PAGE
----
University of Texas researchers create cobalt-free lithium-Ion battery

Shane McGlaun - Jul 20, 2020, 8:44am CDT
University of Texas researchers create cobalt-free lithium-Ion battery

For many years battery researchers around the world have been researching ways to eliminate the need for cobalt from high-energy batteries used in various electronic devices. The reason such effort is being put into eliminating cobalt from batteries is due to the high cost of the material and human rights. The problem with removing cobalt so far has been that matters created about the material habit lived up to the performance standards of batteries that use cobalt.

University of Texas researchers from the Cockrell School of Engineering say that they have solved the problem of a cobalt-free high-energy lithium-ion battery that eliminates cobalt. The breakthrough has the potential to reduce the cost of producing batteries while boosting performance in some ways. Specifically, the team has a new class of cathodes, which is the electrode in a battery where all the cobalt typically resides, that uses a high nickel content. The cathode in the study is 89% nickel but also contains manganese and aluminum.

The more nickel there is in a battery, the more energy it’s able to store. Increased energy density can lead to longer battery life for whatever the device is using the battery. That could mean longer runtime for a smartphone or longer driving distance for an electric car.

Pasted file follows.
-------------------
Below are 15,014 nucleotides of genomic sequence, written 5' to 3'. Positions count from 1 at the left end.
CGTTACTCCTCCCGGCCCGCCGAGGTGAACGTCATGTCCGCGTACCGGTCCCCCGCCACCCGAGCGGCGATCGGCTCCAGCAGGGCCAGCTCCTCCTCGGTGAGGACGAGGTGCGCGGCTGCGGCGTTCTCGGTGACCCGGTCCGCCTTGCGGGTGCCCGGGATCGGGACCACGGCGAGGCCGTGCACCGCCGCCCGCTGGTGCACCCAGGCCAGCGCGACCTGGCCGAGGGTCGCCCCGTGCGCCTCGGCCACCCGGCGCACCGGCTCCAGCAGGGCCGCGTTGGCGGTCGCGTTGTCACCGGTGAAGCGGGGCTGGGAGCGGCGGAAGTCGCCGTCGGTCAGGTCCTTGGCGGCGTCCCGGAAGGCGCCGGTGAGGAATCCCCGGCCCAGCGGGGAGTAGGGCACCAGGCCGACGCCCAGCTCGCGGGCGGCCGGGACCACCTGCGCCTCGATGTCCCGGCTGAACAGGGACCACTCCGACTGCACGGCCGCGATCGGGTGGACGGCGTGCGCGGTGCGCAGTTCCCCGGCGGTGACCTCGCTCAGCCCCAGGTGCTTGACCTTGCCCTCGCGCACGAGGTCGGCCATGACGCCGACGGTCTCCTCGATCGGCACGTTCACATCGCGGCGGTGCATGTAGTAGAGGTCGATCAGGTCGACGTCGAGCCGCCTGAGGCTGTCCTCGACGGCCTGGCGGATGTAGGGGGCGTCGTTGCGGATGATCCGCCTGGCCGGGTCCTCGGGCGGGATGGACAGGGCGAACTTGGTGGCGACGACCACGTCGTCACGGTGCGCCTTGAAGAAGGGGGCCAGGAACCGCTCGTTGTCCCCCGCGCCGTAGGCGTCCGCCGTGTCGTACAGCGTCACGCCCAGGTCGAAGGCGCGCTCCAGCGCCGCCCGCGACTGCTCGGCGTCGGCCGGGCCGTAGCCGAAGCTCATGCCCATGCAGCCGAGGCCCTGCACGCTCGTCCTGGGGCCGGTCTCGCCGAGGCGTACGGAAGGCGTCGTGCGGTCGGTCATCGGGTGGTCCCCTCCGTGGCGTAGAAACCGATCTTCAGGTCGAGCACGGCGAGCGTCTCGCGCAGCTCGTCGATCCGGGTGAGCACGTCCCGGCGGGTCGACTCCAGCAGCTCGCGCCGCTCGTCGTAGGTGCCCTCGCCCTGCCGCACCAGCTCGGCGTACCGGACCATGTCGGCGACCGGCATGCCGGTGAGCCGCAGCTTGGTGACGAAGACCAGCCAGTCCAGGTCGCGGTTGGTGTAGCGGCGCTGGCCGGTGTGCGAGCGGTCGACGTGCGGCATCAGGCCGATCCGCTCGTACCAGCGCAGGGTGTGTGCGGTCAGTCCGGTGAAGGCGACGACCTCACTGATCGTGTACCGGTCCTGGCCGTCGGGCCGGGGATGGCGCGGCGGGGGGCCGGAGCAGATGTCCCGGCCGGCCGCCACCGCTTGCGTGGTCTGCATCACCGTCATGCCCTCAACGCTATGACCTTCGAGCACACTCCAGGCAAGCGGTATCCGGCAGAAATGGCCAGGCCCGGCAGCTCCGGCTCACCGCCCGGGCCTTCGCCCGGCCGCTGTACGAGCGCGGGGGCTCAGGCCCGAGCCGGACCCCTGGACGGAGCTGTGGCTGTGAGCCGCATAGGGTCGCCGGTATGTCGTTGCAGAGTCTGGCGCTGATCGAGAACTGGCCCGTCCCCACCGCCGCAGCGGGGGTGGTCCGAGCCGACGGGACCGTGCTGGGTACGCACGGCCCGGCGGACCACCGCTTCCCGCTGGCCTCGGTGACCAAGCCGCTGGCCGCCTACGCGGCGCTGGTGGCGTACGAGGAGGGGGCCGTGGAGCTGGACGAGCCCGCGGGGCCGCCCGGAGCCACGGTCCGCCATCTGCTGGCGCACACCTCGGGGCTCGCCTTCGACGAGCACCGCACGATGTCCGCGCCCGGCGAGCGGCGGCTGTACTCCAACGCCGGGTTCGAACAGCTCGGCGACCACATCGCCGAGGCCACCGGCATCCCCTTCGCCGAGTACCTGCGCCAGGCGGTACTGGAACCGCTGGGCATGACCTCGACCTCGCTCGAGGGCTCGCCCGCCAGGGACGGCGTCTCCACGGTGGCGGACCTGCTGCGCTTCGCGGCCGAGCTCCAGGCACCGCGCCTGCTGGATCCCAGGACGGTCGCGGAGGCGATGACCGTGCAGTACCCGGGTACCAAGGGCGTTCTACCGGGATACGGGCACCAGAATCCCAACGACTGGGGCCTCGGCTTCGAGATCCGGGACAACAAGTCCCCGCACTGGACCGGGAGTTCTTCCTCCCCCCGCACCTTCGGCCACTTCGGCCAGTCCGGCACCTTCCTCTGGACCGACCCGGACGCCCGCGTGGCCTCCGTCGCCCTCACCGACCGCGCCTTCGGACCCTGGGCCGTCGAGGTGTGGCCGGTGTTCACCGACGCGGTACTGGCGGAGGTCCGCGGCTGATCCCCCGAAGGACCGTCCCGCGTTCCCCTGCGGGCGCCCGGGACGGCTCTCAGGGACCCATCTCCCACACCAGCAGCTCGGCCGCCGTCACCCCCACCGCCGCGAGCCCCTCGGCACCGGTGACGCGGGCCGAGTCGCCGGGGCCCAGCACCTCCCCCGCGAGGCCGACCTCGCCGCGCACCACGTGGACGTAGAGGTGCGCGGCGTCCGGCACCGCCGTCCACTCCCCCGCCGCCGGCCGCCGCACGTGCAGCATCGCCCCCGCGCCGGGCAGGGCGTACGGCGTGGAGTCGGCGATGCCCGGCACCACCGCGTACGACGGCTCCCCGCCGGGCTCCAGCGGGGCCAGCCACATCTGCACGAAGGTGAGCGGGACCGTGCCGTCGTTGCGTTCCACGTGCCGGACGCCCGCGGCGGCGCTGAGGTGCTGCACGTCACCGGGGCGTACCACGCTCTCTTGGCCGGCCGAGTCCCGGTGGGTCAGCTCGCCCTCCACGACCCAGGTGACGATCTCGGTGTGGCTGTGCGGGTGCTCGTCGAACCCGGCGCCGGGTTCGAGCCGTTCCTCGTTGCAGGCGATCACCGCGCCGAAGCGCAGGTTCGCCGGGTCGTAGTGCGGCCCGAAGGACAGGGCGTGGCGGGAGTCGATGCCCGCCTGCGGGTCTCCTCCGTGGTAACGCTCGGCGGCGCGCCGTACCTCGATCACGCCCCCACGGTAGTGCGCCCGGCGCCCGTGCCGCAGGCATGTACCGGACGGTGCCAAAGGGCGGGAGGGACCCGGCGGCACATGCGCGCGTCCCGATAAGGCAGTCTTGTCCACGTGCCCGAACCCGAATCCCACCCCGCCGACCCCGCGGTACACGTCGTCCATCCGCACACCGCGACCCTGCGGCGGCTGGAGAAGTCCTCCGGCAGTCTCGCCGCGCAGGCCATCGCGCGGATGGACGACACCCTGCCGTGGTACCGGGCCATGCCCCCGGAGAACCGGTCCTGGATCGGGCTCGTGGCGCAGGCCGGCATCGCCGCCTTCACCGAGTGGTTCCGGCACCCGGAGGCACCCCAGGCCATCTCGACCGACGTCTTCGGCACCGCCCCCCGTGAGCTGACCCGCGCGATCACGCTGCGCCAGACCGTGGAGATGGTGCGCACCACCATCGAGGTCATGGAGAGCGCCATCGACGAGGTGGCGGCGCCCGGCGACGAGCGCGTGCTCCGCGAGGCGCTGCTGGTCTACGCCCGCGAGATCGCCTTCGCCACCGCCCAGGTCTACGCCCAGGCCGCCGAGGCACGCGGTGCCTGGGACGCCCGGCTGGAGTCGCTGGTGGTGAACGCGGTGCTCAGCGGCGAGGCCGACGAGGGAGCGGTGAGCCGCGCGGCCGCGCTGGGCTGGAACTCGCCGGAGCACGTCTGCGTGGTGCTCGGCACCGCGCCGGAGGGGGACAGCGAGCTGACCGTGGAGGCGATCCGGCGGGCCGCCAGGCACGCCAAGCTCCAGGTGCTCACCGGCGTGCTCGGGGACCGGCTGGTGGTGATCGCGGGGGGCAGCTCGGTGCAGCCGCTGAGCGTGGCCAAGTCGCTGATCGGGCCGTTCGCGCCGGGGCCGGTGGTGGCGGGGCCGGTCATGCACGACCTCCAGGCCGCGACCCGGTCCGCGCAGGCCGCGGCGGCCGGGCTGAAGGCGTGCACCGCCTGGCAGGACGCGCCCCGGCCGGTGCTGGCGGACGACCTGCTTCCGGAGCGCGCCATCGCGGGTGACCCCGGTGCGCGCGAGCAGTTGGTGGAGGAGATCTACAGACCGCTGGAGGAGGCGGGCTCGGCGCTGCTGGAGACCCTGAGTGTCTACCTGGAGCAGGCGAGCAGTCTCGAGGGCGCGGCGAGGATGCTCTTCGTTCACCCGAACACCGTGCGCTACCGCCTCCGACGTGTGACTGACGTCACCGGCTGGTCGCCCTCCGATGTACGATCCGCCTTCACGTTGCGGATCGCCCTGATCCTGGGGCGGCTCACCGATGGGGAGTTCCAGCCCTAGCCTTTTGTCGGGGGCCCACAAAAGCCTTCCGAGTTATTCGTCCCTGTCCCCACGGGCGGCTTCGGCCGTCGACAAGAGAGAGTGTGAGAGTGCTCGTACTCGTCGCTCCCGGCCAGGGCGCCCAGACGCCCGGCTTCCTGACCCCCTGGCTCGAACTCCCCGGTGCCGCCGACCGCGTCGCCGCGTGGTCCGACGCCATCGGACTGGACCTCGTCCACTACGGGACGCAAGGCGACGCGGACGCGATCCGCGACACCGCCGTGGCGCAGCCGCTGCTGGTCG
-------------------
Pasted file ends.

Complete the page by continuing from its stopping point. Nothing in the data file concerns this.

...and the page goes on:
The researchers overcame some of the downsides of cobalt-free batteries, such as short lifecycle and poor rate capability issues using an optimal combination of metals to ensure an even distribution of ions. Cobalt is extremely expensive at about $28,500 per ton, making it more expensive than nickel, manganese, and aluminum combined. Typically cobalt makes up 10 to 30% of lithium-ion battery cathodes.

The key to the breakthrough resides at the atomic level. Researchers were able to ensure the ions of the various metals are evenly distributed across the cathode’s crystal structure during synthesis. When the ions bunch up, performance degrades, so keeping the ions evenly distributed avoids performance loss. The researchers say that ultimately they have lowered the cost of creating batteries and increase the energy density without sacrificing cycle life.

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